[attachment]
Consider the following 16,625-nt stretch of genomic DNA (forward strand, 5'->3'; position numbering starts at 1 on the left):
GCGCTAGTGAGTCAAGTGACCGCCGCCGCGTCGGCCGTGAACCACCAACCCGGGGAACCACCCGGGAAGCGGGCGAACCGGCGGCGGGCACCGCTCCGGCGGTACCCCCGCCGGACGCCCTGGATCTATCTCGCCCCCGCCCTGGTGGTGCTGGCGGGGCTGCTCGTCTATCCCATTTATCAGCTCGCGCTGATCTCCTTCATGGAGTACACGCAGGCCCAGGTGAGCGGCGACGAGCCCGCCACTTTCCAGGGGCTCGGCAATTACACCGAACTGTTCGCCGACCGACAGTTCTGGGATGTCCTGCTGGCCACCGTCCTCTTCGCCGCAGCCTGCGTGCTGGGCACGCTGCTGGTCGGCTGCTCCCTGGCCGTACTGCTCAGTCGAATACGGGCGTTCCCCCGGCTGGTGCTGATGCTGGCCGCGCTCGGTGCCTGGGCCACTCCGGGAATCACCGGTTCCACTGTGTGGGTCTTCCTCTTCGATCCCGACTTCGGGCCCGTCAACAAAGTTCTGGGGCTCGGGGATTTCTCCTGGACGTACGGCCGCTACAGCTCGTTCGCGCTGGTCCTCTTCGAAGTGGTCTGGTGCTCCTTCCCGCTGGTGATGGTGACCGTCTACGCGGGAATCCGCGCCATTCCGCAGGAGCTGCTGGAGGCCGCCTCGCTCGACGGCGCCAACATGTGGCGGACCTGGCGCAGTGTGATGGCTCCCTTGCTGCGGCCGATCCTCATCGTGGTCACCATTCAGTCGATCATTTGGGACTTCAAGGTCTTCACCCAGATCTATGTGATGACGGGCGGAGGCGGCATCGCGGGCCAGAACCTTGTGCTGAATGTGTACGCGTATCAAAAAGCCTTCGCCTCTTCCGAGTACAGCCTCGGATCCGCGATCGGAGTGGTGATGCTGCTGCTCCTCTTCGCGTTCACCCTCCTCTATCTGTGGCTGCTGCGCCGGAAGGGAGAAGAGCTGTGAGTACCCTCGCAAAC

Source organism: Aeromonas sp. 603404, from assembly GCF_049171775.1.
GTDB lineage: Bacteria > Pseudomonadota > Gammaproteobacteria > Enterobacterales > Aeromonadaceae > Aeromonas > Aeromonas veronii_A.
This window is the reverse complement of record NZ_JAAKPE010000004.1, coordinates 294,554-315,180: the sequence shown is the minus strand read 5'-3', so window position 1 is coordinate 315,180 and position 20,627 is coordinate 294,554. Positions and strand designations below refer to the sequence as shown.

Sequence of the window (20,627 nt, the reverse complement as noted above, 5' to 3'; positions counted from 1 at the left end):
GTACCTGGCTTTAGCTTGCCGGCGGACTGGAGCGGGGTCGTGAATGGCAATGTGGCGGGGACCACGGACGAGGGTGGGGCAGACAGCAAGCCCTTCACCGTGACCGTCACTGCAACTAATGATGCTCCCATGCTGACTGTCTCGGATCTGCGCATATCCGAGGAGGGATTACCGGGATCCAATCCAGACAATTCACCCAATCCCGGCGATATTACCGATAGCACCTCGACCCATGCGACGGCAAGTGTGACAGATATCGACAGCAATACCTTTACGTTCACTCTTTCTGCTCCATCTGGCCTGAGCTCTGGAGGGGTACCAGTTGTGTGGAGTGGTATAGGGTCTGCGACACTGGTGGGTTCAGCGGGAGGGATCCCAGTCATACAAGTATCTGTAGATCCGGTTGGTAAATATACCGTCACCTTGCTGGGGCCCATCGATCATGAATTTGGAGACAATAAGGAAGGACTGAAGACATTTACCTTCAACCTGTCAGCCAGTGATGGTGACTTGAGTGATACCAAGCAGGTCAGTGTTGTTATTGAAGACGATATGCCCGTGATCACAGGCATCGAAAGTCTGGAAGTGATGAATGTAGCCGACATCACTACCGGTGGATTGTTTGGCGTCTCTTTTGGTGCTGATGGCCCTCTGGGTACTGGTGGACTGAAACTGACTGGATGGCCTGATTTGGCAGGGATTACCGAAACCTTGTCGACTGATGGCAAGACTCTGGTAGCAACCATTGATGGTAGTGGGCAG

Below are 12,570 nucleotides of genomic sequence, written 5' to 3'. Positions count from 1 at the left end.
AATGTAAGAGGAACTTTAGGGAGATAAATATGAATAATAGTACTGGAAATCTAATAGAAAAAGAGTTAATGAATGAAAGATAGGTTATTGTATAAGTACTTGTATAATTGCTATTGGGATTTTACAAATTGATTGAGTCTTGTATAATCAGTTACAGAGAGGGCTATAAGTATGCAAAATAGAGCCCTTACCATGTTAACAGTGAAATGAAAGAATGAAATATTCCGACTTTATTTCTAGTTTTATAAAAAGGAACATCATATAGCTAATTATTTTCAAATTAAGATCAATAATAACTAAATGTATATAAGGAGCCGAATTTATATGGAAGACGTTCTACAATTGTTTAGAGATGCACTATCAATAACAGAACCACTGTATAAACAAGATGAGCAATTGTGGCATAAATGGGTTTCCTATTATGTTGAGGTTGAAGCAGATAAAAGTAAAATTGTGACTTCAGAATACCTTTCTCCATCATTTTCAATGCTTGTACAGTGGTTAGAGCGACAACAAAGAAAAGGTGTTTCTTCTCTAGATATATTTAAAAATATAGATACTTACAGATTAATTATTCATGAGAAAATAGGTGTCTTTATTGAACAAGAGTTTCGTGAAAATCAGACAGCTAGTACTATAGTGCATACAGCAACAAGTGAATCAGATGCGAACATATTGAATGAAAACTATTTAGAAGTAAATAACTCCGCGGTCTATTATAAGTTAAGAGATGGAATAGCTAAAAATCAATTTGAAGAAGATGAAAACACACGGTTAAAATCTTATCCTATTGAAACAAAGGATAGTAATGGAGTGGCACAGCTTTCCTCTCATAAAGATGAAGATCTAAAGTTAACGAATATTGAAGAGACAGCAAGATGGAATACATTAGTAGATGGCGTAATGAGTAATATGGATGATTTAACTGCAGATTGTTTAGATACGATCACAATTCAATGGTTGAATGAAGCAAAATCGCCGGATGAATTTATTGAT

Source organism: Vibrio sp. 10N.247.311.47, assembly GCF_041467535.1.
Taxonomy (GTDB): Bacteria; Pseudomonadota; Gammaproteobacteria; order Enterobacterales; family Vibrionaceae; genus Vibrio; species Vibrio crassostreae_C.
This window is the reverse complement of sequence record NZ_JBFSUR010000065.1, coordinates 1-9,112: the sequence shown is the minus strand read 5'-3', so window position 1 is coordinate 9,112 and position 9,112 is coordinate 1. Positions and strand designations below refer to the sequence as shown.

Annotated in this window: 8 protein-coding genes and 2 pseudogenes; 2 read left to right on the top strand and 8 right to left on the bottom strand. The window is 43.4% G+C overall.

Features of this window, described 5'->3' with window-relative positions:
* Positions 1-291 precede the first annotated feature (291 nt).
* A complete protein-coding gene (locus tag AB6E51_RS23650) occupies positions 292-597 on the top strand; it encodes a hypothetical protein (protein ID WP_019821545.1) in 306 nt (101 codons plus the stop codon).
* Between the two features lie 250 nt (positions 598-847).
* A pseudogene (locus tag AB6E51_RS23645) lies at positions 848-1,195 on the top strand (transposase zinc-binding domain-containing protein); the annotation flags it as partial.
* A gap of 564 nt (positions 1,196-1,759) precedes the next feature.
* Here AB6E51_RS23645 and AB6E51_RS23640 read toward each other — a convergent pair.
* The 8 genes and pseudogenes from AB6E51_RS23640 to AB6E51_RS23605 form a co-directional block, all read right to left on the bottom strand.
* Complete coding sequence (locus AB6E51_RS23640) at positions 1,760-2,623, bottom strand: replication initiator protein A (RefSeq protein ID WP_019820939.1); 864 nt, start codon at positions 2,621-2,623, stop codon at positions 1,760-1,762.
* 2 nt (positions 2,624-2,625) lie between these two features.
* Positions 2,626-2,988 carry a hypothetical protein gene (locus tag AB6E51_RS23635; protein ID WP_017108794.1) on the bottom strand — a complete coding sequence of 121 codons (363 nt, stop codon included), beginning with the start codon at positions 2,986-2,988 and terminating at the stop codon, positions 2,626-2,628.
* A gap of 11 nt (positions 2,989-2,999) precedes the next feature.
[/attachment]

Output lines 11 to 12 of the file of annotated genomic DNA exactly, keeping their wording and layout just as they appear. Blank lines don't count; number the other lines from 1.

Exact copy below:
Taxonomy (GTDB): Bacteria; Pseudomonadota; Gammaproteobacteria; order Enterobacterales; family Vibrionaceae; genus Vibrio; species Vibrio crassostreae_C.
This window is the reverse complement of sequence record NZ_JBFSUR010000065.1, coordinates 1-9,112: the sequence shown is the minus strand read 5'-3', so window position 1 is coordinate 9,112 and position 9,112 is coordinate 1. Positions and strand designations below refer to the sequence as shown.